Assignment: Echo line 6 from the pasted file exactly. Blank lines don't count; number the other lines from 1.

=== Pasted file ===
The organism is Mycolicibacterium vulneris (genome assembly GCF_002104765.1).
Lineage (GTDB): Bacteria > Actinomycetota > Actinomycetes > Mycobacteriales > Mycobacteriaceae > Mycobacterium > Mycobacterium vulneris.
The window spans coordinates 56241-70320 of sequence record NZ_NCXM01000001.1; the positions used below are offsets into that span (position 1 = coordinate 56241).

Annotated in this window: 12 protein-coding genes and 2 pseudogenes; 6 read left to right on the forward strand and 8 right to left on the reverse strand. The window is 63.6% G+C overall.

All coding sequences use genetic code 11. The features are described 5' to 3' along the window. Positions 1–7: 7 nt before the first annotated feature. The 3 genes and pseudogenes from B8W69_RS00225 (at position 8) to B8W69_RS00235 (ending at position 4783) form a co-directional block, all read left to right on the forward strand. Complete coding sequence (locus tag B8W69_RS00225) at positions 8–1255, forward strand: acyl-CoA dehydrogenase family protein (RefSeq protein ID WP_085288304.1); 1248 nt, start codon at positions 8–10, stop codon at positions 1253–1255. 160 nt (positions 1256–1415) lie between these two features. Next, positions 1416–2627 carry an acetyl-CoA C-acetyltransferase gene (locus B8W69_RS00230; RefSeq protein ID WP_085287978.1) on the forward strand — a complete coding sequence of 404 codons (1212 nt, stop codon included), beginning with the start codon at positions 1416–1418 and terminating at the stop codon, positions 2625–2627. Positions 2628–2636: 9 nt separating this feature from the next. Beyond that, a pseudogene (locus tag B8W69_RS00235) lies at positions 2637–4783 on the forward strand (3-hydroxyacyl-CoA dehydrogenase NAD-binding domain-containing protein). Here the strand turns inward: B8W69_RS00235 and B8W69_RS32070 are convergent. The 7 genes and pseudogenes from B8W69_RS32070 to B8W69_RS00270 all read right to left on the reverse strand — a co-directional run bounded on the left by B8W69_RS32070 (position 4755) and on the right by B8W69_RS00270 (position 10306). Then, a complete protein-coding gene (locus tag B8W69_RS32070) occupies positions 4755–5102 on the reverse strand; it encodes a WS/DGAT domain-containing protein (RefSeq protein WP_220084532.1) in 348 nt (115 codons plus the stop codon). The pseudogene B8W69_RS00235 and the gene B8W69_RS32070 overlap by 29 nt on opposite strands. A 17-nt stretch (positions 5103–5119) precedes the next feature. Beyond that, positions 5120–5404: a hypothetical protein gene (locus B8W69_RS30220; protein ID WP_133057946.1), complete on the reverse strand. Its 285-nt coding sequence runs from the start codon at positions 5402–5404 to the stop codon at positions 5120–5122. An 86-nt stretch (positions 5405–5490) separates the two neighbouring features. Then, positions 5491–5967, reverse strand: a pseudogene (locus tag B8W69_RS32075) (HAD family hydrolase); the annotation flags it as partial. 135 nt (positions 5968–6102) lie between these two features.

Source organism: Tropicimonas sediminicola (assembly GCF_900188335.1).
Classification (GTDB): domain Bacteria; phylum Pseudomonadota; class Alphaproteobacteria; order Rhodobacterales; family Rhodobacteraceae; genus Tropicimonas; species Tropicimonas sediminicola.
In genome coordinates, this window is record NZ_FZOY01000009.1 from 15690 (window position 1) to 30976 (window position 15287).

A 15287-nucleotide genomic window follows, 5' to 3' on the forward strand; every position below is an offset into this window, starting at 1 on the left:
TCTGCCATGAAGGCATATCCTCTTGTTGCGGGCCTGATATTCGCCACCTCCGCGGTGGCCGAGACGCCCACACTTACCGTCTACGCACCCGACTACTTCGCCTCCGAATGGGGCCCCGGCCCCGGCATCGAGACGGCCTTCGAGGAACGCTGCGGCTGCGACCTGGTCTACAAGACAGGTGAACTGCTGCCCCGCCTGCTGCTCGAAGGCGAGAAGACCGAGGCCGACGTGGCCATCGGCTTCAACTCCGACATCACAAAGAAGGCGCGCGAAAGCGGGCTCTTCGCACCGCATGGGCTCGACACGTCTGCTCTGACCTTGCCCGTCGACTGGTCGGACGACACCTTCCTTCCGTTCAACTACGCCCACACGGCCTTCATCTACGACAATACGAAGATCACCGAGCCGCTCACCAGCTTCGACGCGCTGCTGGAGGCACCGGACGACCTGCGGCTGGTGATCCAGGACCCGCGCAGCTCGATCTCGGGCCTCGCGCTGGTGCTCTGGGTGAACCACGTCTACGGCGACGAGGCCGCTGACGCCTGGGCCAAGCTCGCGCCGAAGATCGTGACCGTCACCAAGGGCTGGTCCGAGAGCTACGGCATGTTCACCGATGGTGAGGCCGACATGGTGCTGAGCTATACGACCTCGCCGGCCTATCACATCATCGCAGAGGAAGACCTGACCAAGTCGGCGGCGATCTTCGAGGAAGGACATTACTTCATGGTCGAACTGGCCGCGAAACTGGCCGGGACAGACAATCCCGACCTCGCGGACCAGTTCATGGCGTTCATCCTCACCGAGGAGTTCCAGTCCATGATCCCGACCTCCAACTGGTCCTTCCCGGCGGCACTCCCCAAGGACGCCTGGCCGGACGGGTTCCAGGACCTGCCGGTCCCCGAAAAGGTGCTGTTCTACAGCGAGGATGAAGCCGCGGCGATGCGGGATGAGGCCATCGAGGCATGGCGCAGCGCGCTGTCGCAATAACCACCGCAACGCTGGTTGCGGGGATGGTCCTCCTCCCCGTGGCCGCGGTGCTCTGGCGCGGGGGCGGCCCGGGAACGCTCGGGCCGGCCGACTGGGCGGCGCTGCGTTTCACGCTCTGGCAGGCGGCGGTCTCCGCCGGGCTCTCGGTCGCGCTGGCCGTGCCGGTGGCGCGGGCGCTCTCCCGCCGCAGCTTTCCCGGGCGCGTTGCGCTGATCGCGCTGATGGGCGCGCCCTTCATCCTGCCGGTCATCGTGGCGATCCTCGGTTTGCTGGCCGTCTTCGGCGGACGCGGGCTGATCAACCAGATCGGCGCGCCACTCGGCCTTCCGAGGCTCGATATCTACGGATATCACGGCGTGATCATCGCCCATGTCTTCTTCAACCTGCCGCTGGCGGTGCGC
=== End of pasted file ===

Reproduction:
Source organism: Tropicimonas sediminicola (assembly GCF_900188335.1).